Lately I’ve been a little obsessed with wet hop ales, beers brewed with freshly picked hops that go straight from hop bine to brew kettle. My curiosity was piqued back in late July when I visited Zachrich Hop Farm near Mechanicsburg, Ohio. They were having an open house and had invited members of the SODZ Homebrew Club out to pick some hops and brew a wet hop ale with hand-picked Centennial hops. A few weeks later I harvested the hops grown in my yard and brewed my own wet hop pale ale. Visually it’s hard to beat the appearance of adding copious amounts of freshly picked, bright green hops to the wort, but if I’m honest I have to admit I’m never really satisfied with the hop character in my own wet hop ales. That’s not the experience I have with growing fruits and vegetables in the garden. No one ever says, my tomatoes were pretty good this year, but not as flavorful as the ones I picked up at the grocery store. My faith in wet hop ales was restored by the good folks at Columbus Brewing Company, who released a stunning eight different wet hop ales this year, featuring hops from Oregon, Washington and Michigan.
These events have raised some questions in my head. What exactly are the characteristic features that set wet hop ales apart from conventional hop-forward beers? Can wet hop ales made with Midwestern hops match those made from Pacific Northwest hops, and if so does the local terroir express itself? Finally, how can I up my game so that my wet hop ale is the best possible beer? This is the first of three posts where I do my best to tackle these questions. Homebrewers and amateur hop gardeners like myself are the primary audience, but hopefully anyone who enjoys a good hoppy beer can learn a few things along the way.
What are the Defining Characteristics of a Wet Hop Ale
From a process perspective it’s easy to define a wet hop ale. At some point in the brewing process the brewer must use whole cone hops that have not been dried or processed. Because wet hops degrade very quickly there is a narrow window of time to use the hops. A few hours is best, but if the distance between the hopyard and brewery is substantial (Columbus is >2000 miles away from hop fields of the Pacific Northwest) the window can be stretched out to something like 24-36 hours if the hops are refrigerated during transport. Most people would agree that not all of the hops used in the beer have to be wet hops. Over the past 10-15 years the brewing community has learned that it doesn’t make a lot of sense to use wet hops for bittering. Not only does the boil drive off the precious volatile substances that you are working so hard to put into the beer, it can lead to extraction of unwanted vegetal flavors.
From a sensory perspective it’s a little more nuanced to describe a wet hop ale. In a blind taste test how would you instruct someone to identify a wet hop pale ale or IPA? To answer this question, I sought input from a few experts on the topic.
In his book, “The Secrets of Master Brewers” Portland-based beer writer Jeff Alworth sums it up as follows “These (wet) hops suffuse the beer with qualities unavailable to the brewer using dried hops: vivid, almost electrified, perfumy aromas and flavors as intense as ripe fresh-picked fruit or flowers. When they work, fresh-hop ales are among the most satisfying beers in the world. When they don’t, they can taste vegetal or even evoke overripe compost.”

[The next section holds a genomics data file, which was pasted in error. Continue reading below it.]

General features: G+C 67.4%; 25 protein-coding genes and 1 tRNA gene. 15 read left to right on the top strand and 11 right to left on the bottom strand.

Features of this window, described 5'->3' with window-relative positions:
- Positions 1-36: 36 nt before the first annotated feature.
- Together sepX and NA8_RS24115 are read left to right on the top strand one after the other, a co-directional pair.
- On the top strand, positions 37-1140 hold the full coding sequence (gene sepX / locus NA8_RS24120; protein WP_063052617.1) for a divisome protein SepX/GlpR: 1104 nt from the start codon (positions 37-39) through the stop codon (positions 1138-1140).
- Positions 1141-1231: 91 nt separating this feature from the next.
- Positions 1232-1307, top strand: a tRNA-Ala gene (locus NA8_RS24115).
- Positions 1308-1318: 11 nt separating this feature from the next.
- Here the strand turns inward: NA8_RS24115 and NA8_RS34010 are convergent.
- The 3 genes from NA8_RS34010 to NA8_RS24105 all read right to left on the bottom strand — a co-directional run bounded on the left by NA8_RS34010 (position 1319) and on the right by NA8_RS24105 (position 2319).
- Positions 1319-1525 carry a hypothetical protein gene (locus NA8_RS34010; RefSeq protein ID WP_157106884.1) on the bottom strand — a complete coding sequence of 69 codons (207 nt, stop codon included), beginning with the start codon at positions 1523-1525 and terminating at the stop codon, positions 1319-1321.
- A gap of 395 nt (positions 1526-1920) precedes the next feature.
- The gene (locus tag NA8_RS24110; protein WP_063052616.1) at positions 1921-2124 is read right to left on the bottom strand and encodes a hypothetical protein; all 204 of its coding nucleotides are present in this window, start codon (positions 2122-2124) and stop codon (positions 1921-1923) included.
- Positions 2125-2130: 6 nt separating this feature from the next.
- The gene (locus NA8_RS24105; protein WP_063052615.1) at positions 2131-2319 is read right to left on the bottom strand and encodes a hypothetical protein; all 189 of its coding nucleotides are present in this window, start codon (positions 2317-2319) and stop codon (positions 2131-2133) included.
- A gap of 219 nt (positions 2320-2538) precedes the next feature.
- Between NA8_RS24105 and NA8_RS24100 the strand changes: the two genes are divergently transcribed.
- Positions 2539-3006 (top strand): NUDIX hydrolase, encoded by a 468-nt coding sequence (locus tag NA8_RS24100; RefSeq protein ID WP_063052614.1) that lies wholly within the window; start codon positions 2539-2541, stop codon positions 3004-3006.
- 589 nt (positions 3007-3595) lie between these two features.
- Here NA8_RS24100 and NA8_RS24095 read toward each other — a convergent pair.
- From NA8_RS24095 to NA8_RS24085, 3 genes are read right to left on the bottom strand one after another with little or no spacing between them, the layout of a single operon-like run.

When I asked Tony Corder, Director of Innovation at Columbus Brewing Company, to describe the characteristics of a wet hop ale he put it this way. “In addition to aroma intensity, wet-hop beers should have that identifiable “green,” herbal, chlorophyl-like character. The Brewers Association even goes as far to describe it in their style guidelines as “exhibiting green grass-like, fresh mown hay/grass or other fresh hop attributes.” Ideally, we’d hope that those herbal characteristics remain fresh and pleasant, while still showcasing the aromas a particular hop is known for.
I put the same question to Sean White, co-owner of Little Fish Brewing in Athens, Ohio. His response speaks more to the romance of a making a wet hop ale than to specific aromas and flavors, but I think his comments are instructive to understand the allure of this ephemeral style. “I love the tradition of making wet hop beers, and it invokes a strong nostalgia for earlier days when I was just getting started brewing out in Portland Oregon. My friends and I would regularly attend fresh hop festivals in Portland and Hood River (my favorite festival in an amazing little town, in the pristine nature of the Columbia River Gorge). There was also a great homebrewers’ event, “Hop Madness”, where we went to Salem Oregon, camped out, toured a hop farm and processing center, and brewed wet-hop beers at the campground. The wet hop tradition for me is about camaraderie, about nature, and getting to the fun and the social aspect of craft beer. I wanted to continue that tradition when we started our own brewery and bring some of that spirit to Ohio.
Essential Oils – A Primer
To understand why wet hop ales taste different than beers made with processed hops one has to have a rudimentary understanding of the compounds in hops and what they bring to a beer. From a brewing perspective the important elements are the acids and essential oils, both found in the yellow resin produced by the lupulin glands. Alpha- and beta-acids are responsible for the bitterness that balances the sweetness of the malts, while essential oils add aroma and flavor. When thinking about wet hop beers we’ll focus our attention on the latter group.
Essential oils make up only tiny fraction of the lupulin (1-4% by mass), but they are responsible for all of the aromas you associate with hoppy beers—fruity, piney, juicy, herbal, dank, tropical, juicy, etc. Scientists have identified over 400 different aroma compounds in hop oils, and not everything about how they shape your perception of a beer is fully understood. To simplify things I’m going to follow the lead of Scott Janish, author of “The New IPA”, who classifies essential oils into three categories: hydrocarbons, oxygen-containing compounds, and sulfur-containing compounds.